The National Highway Traffic Safety Administration (NHTSA) recommends yielding to approaching emergency vehicles using the SIREN method.

Essentially, you should always stay alert to hear emergency vehicles approaching, stay calm while you safely pull over, and make sure the coast is clear before rejoining traffic. And never try to outrun or tailgate an emergency vehicle. Otherwise, you’ll likely get a ticket, and could even face jail time. 

7. Not moving over for a stationary authorized emergency vehicle

If you see an emergency vehicle—like an ambulance, a law enforcement vehicle, or a stationary tow truck—pulled off to the side of the road with lights flashing, get ready to slow down and move over.

Just about every state has requirements for how to approach and pass a stationary emergency vehicle. For example, New Jersey law requires drivers to change lanes into a lane that isn’t directly next to the stopped emergency vehicle, and slow down or stop if needed. 

This traffic infraction could land you with a fine of up to $500, and even have two points added to your driver’s license.

Can traffic violations impact my car insurance rates?

Yes. When car insurance companies calculate your policy price, they crunch a lot of numbers to determine how much of a risk you pose as a driver. This includes several factors—like your mileage, driving record, and violations history.

Moving violations, traffic tickets, and accidents on your driving record can negatively impact your premium. Some minor violations (aka misdemeanors) like a speeding ticket only stay on your record for a few years. But more serious events like a DUI can remain for much longer—and make it harder to find insurance coverage, or even risk you losing driving privileges. 

When it comes to the cost of your car insurance, it’s safe to say that the fewer violations on your driving history, the better.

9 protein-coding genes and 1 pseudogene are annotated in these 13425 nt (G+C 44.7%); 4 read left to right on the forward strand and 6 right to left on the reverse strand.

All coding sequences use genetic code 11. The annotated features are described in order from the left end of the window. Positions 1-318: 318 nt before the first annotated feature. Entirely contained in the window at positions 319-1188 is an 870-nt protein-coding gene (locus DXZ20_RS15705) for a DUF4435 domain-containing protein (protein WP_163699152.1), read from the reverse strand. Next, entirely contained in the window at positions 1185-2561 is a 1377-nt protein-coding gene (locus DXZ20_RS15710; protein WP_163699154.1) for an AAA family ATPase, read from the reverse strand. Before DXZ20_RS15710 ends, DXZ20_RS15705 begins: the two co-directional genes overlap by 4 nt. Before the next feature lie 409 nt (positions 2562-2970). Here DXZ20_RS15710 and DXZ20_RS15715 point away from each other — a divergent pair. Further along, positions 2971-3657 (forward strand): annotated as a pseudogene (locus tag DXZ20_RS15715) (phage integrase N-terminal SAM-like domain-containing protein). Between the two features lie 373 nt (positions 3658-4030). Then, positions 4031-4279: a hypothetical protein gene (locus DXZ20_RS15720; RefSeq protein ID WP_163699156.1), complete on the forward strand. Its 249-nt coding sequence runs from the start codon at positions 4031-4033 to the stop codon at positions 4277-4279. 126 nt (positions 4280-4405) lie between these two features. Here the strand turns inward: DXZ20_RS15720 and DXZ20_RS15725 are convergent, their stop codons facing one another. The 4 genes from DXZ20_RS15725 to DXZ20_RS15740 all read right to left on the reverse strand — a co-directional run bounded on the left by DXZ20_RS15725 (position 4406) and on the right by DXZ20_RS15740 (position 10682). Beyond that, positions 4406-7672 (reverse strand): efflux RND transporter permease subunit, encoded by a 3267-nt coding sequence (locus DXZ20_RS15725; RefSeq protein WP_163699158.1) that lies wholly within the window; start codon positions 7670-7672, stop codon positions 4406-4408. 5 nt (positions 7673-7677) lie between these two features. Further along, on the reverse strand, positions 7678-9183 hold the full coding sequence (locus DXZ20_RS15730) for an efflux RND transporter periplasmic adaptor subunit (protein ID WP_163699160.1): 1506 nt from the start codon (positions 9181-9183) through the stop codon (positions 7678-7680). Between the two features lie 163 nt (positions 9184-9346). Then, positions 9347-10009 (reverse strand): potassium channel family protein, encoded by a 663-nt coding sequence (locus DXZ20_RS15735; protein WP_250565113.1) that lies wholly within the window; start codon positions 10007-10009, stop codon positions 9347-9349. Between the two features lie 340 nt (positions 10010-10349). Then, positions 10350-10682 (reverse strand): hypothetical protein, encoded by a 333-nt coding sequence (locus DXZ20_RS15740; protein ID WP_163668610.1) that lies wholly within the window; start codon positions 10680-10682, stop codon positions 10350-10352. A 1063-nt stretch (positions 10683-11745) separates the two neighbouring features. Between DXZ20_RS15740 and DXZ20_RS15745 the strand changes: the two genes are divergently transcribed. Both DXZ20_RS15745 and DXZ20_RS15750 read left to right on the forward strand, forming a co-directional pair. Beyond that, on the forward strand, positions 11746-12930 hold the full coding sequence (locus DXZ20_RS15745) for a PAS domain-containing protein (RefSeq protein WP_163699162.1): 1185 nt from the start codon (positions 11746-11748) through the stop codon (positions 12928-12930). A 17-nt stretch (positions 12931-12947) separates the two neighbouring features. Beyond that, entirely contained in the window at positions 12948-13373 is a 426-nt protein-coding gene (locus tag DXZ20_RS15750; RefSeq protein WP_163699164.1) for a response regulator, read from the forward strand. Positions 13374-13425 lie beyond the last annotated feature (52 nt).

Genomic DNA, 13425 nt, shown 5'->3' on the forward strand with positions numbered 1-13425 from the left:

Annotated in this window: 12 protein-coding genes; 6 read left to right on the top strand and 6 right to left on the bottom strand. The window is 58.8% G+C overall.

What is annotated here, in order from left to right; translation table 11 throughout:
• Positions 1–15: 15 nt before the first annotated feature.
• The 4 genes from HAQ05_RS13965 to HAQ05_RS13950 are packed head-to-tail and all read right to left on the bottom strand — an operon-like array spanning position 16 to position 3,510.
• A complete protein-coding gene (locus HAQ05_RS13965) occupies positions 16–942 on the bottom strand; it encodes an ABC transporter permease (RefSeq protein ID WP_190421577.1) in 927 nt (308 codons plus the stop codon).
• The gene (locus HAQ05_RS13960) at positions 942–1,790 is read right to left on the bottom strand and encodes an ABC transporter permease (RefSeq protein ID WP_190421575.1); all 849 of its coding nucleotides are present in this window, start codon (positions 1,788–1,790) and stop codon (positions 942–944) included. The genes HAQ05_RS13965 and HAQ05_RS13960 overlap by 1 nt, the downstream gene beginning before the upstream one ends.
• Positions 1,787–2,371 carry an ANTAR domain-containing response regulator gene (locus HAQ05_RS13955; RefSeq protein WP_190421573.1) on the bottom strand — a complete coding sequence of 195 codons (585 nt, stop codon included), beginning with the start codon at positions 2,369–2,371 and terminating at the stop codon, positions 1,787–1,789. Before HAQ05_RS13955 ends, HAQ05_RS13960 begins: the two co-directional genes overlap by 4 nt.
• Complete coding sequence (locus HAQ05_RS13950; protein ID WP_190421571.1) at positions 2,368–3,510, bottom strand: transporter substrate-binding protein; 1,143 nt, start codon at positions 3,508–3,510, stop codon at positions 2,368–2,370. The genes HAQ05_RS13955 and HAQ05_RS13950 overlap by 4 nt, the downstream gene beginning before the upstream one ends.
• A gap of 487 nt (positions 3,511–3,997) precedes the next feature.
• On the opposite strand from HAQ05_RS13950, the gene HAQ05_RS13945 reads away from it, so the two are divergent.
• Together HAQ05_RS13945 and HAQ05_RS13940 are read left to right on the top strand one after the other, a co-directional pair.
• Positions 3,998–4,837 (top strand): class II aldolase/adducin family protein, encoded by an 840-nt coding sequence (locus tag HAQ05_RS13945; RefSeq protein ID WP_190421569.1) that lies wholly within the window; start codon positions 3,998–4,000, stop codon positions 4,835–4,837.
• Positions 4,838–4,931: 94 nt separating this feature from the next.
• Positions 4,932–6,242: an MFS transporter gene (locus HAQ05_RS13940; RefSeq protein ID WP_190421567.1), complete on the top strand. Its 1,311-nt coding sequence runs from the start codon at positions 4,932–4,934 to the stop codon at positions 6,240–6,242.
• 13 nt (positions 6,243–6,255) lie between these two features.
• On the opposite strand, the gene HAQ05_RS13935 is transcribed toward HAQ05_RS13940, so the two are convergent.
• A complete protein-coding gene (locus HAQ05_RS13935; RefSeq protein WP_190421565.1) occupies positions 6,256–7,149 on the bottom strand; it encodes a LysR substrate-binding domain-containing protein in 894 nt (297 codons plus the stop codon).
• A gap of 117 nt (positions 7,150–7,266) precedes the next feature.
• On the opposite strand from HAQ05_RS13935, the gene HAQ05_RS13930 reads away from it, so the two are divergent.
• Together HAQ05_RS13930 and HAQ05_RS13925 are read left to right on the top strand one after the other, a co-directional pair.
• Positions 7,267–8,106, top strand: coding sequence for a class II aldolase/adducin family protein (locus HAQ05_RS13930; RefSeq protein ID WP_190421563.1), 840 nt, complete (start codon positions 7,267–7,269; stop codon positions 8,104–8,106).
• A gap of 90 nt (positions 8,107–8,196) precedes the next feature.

What about parking violations?

Parking violations usually won’t directly impact your car insurance rates, as they’re not considered moving violations. But if you don’t pay your parking tickets, it could lead to a license suspension or lower credit score, which might indirectly increase your insurance premiums.

Before we go…

At Lemonade car insurance, we reward drivers that keep to the straight and narrow with savings. But also, we know that sometimes… shit happens.  After a minor hiccup that you might have had on the road falls off your record, you’ll no longer be penalized.

Ready to drive with a new kind of car insurance? Click the button below to start your free quote.

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A few quick words, because we <3 our lawyers: This post is general in nature, and any statement in it doesn’t alter the terms, conditions, exclusions, or limitations of policies issued by Lemonade, which differ according to your state of residence. You’re encouraged to discuss your specific circumstances with your own professional advisors. The purpose of this post is merely to provide you with info and insights you can use to make such discussions more productive! Naturally, all comments by, or references to, third parties represent their own views, and Lemonade assumes no responsibility for them. Coverage and discounts may not be available in all states.


Please note: Lemonade articles and other editorial content are meant for educational purposes only, and should not be relied upon instead of professional legal, insurance or financial advice. The content of these educational articles does not alter the terms, conditions, exclusions, or limitations of policies issued by Lemonade, which differ according to your state of residence. While we regularly review previously published content to ensure it is accurate and up-to-date, there may be instances in which legal conditions or policy details have changed since publication. Any hypothetical examples used in Lemonade editorial content are purely expositional. Hypothetical examples do not alter or bind Lemonade to any application of your insurance policy to the particular facts and circumstances of any actual claim.